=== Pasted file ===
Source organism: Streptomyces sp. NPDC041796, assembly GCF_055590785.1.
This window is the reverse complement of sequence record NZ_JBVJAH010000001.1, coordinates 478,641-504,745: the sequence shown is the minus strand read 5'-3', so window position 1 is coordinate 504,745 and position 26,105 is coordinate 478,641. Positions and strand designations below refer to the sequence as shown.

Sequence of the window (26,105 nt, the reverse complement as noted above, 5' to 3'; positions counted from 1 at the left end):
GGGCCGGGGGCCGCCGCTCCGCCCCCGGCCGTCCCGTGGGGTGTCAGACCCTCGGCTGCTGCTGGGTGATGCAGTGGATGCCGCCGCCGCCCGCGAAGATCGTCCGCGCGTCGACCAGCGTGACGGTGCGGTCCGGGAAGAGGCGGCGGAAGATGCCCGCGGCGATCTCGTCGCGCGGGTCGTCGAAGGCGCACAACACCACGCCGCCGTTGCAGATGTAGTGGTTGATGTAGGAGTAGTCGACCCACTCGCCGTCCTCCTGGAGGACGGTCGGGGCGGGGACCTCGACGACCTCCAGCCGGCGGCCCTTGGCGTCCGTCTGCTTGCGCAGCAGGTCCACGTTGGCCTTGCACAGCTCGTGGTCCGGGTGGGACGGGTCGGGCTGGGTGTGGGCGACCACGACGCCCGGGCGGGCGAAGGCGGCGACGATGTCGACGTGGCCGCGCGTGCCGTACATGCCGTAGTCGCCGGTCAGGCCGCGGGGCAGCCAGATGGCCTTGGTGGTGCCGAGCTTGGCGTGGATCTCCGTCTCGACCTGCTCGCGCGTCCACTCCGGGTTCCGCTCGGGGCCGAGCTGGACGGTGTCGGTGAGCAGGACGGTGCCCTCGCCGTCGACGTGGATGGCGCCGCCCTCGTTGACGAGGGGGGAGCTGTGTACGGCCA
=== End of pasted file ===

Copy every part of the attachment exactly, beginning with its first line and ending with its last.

Source organism: Streptomyces sp. NPDC041796, assembly GCF_055590785.1.
This window is the reverse complement of sequence record NZ_JBVJAH010000001.1, coordinates 478,641-504,745: the sequence shown is the minus strand read 5'-3', so window position 1 is coordinate 504,745 and position 26,105 is coordinate 478,641. Positions and strand designations below refer to the sequence as shown.

Sequence of the window (26,105 nt, the reverse complement as noted above, 5' to 3'; positions counted from 1 at the left end):
GGGCCGGGGGCCGCCGCTCCGCCCCCGGCCGTCCCGTGGGGTGTCAGACCCTCGGCTGCTGCTGGGTGATGCAGTGGATGCCGCCGCCGCCCGCGAAGATCGTCCGCGCGTCGACCAGCGTGACGGTGCGGTCCGGGAAGAGGCGGCGGAAGATGCCCGCGGCGATCTCGTCGCGCGGGTCGTCGAAGGCGCACAACACCACGCCGCCGTTGCAGATGTAGTGGTTGATGTAGGAGTAGTCGACCCACTCGCCGTCCTCCTGGAGGACGGTCGGGGCGGGGACCTCGACGACCTCCAGCCGGCGGCCCTTGGCGTCCGTCTGCTTGCGCAGCAGGTCCACGTTGGCCTTGCACAGCTCGTGGTCCGGGTGGGACGGGTCGGGCTGGGTGTGGGCGACCACGACGCCCGGGCGGGCGAAGGCGGCGACGATGTCGACGTGGCCGCGCGTGCCGTACATGCCGTAGTCGCCGGTCAGGCCGCGGGGCAGCCAGATGGCCTTGGTGGTGCCGAGCTTGGCGTGGATCTCCGTCTCGACCTGCTCGCGCGTCCACTCCGGGTTCCGCTCGGGGCCGAGCTGGACGGTGTCGGTGAGCAGGACGGTGCCCTCGCCGTCGACGTGGATGGCGCCGCCCTCGTTGACGAGGGGGGAGCTGTGTACGGCCA